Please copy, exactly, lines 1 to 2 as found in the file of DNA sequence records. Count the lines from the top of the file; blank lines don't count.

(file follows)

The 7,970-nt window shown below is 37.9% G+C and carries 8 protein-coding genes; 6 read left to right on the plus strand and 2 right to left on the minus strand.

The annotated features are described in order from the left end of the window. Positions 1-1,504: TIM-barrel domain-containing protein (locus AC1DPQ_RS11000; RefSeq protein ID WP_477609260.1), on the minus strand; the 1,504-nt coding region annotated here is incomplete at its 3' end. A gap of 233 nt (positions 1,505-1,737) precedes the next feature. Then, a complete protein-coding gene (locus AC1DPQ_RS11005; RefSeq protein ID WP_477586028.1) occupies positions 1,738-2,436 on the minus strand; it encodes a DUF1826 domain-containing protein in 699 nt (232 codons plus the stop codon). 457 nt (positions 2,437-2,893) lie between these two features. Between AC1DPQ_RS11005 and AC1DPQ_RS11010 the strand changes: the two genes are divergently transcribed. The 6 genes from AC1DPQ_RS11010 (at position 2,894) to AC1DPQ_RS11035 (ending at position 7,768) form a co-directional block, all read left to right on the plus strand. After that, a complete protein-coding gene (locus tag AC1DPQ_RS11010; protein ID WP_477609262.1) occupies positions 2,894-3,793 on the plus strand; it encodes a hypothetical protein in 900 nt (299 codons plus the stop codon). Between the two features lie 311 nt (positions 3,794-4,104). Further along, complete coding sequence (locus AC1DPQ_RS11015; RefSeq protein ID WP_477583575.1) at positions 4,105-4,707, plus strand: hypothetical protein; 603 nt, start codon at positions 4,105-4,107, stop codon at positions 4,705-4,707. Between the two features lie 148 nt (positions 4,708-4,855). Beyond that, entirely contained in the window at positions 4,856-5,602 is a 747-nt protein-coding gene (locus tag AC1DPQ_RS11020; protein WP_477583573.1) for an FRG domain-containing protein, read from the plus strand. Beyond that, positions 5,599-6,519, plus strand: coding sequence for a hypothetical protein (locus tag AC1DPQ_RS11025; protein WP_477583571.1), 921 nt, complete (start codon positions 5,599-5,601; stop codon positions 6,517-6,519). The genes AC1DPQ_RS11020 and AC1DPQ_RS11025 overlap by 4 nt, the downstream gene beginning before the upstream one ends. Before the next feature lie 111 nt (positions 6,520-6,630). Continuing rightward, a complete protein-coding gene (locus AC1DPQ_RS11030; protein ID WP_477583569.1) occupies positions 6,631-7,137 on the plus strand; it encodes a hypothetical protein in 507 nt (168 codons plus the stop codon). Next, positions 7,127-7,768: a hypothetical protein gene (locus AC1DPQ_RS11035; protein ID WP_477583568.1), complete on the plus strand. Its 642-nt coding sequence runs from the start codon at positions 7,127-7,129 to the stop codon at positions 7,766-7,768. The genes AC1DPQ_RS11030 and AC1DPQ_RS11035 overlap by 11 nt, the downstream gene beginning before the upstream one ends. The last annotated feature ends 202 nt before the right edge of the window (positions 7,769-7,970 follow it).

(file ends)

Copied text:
The 7,970-nt window shown below is 37.9% G+C and carries 8 protein-coding genes; 6 read left to right on the plus strand and 2 right to left on the minus strand.

The annotated features are described in order from the left end of the window. Positions 1-1,504: TIM-barrel domain-containing protein (locus AC1DPQ_RS11000; RefSeq protein ID WP_477609260.1), on the minus strand; the 1,504-nt coding region annotated here is incomplete at its 3' end. A gap of 233 nt (positions 1,505-1,737) precedes the next feature. Then, a complete protein-coding gene (locus AC1DPQ_RS11005; RefSeq protein ID WP_477586028.1) occupies positions 1,738-2,436 on the minus strand; it encodes a DUF1826 domain-containing protein in 699 nt (232 codons plus the stop codon). 457 nt (positions 2,437-2,893) lie between these two features. Between AC1DPQ_RS11005 and AC1DPQ_RS11010 the strand changes: the two genes are divergently transcribed. The 6 genes from AC1DPQ_RS11010 (at position 2,894) to AC1DPQ_RS11035 (ending at position 7,768) form a co-directional block, all read left to right on the plus strand. After that, a complete protein-coding gene (locus tag AC1DPQ_RS11010; protein ID WP_477609262.1) occupies positions 2,894-3,793 on the plus strand; it encodes a hypothetical protein in 900 nt (299 codons plus the stop codon). Between the two features lie 311 nt (positions 3,794-4,104). Further along, complete coding sequence (locus AC1DPQ_RS11015; RefSeq protein ID WP_477583575.1) at positions 4,105-4,707, plus strand: hypothetical protein; 603 nt, start codon at positions 4,105-4,107, stop codon at positions 4,705-4,707. Between the two features lie 148 nt (positions 4,708-4,855). Beyond that, entirely contained in the window at positions 4,856-5,602 is a 747-nt protein-coding gene (locus tag AC1DPQ_RS11020; protein WP_477583573.1) for an FRG domain-containing protein, read from the plus strand. Beyond that, positions 5,599-6,519, plus strand: coding sequence for a hypothetical protein (locus tag AC1DPQ_RS11025; protein WP_477583571.1), 921 nt, complete (start codon positions 5,599-5,601; stop codon positions 6,517-6,519). The genes AC1DPQ_RS11020 and AC1DPQ_RS11025 overlap by 4 nt, the downstream gene beginning before the upstream one ends. Before the next feature lie 111 nt (positions 6,520-6,630). Continuing rightward, a complete protein-coding gene (locus AC1DPQ_RS11030; protein ID WP_477583569.1) occupies positions 6,631-7,137 on the plus strand; it encodes a hypothetical protein in 507 nt (168 codons plus the stop codon). Next, positions 7,127-7,768: a hypothetical protein gene (locus AC1DPQ_RS11035; protein ID WP_477583568.1), complete on the plus strand. Its 642-nt coding sequence runs from the start codon at positions 7,127-7,129 to the stop codon at positions 7,766-7,768. The genes AC1DPQ_RS11030 and AC1DPQ_RS11035 overlap by 11 nt, the downstream gene beginning before the upstream one ends. The last annotated feature ends 202 nt before the right edge of the window (positions 7,769-7,970 follow it).